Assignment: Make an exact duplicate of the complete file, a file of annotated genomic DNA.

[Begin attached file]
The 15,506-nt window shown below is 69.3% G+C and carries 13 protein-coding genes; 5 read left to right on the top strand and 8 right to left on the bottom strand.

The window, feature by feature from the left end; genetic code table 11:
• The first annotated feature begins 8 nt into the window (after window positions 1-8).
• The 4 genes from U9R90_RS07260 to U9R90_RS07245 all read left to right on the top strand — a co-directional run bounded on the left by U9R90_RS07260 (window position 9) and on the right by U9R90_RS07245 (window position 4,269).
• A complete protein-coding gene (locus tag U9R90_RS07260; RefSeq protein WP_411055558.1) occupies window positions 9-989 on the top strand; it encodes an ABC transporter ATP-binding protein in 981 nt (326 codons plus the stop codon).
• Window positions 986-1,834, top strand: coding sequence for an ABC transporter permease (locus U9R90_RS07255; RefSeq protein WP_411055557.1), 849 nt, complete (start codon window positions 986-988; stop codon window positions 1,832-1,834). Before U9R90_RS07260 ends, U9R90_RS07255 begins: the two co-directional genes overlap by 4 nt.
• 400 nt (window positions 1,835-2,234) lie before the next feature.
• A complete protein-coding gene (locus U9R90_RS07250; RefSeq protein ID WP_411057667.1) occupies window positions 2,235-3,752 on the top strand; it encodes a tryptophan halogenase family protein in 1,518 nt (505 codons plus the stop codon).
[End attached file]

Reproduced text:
The 15,506-nt window shown below is 69.3% G+C and carries 13 protein-coding genes; 5 read left to right on the top strand and 8 right to left on the bottom strand.

The window, feature by feature from the left end; genetic code table 11:
• The first annotated feature begins 8 nt into the window (after window positions 1-8).
• The 4 genes from U9R90_RS07260 to U9R90_RS07245 all read left to right on the top strand — a co-directional run bounded on the left by U9R90_RS07260 (window position 9) and on the right by U9R90_RS07245 (window position 4,269).
• A complete protein-coding gene (locus tag U9R90_RS07260; RefSeq protein WP_411055558.1) occupies window positions 9-989 on the top strand; it encodes an ABC transporter ATP-binding protein in 981 nt (326 codons plus the stop codon).
• Window positions 986-1,834, top strand: coding sequence for an ABC transporter permease (locus U9R90_RS07255; RefSeq protein WP_411055557.1), 849 nt, complete (start codon window positions 986-988; stop codon window positions 1,832-1,834). Before U9R90_RS07260 ends, U9R90_RS07255 begins: the two co-directional genes overlap by 4 nt.
• 400 nt (window positions 1,835-2,234) lie before the next feature.
• A complete protein-coding gene (locus U9R90_RS07250; RefSeq protein ID WP_411057667.1) occupies window positions 2,235-3,752 on the top strand; it encodes a tryptophan halogenase family protein in 1,518 nt (505 codons plus the stop codon).